Read our March sky notes to find out what’s in the night sky this month!
These constellations are well placed in the evening this month, but many more can be seen. Check the star map for more.
Leo is visible for much of the night this month. It appears towards the east and moves across the sky to the west. As the month goes on, it begins its journey higher in the sky.
Boötes rises in the east shortly after sunset at the beginning of the month, moving west across the sky. Best views will be in the early hours of the morning where it is highest in the sky. By the end of the month Boötes appears just above the eastern horizon at sunset.
Cancer can be seen near the zenith shortly after sunset, setting in the west just before sunrise. It is a faint constellation that can be found between the constellations of Gemini and Leo.
Mercury will be too close to the Sun to be seen this month. A conjunction with Saturn on the 2nd will be unobservable from Woking.
Venus is visible in the morning sky low on the south eastern horizon. Best views will be before sunrise at the beginning of the month. Venus will be in conjunction with Pluto on the 5th, in conjunction with Mars on the 12th, and in conjunction with Saturn on the 29th. It will also reach greatest western elongation on the 20th and dichotomy on the 21st.
Mars rises a little before this Sun this month, but will likely be too close to the horizon to be easily seen. It will be in conjunction with Pluto on the 4th and in conjunction with the Moon on the 28th.
Jupiter stays close to the Sun this month, so will not be seen. The following events are unobservable: solar conjunction on the 5th and conjunction with the Moon on the 30th.
Saturn appears too close to the Sun to be seen this month. Though unobservable, it will be in conjunction with Mercury on the 2nd, in conjunction with the Moon on the 28th, and in conjunction with Venus on the 29th.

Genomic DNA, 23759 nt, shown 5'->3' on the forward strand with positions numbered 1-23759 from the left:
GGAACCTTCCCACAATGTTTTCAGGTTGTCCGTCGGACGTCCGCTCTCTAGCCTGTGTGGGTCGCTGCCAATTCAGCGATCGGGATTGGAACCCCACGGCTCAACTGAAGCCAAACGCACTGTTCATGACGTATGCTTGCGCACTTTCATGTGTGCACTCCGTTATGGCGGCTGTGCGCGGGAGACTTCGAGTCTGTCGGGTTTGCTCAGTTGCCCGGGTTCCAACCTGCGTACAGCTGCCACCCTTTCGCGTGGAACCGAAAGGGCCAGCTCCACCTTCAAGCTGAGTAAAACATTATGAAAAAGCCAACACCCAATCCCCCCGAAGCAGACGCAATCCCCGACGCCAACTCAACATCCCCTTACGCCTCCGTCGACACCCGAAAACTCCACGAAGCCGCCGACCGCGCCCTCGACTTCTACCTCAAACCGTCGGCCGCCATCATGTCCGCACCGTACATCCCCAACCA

Uranus is too faint to be seen with the naked eye. It appears low in the western sky at sunset, setting between 11pm and midnight. It will experience a lunar occultation on the 7th.
Neptune is too faint to be seen with the naked eye. This month, it is obscured by the Sun, being at solar conjunction on the 13th.
The γ-Normids reach their peak on the 14th. The radiant (apparent origin point of the meteors) will be in the constellation of Norma. This shower will not be visible from Woking as Norma never appears above the horizon.
New Moon: 2nd
First Quarter: 10th
Full Moon: 18th
Last Quarter: 25th
The Moon is at perigee, its closest point to the Earth, on the 23rd, and apogee, its furthest point from the Earth on the 10th. This effect is not visually apparent.
The Moon is at perihelion, its closest point to the Sun, on the 29th, and aphelion, its furthest point from the Sun on the 20th. This effect is not visually apparent.
Points of Interest
Comet 9P/ Tempel will be at perihelion, its closest point to the Sun, on the 3rd. It can be found in the constellation of Sagittarius.
Comet 22P/ Kopff will be at perihelion on the 16th. It will be visible in the constellation of Capricornus.
The March equinox will be on 20th. This is one of 2 points in the year where the length of the day is the same as the night.
136472 Makemake reaches opposition on the 28th. It can be found in the constellation of Coma Berenices and requires at least a four-inch telescope to see. Its highest point in the sky will occur around midnight.
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Last updated: 15th February.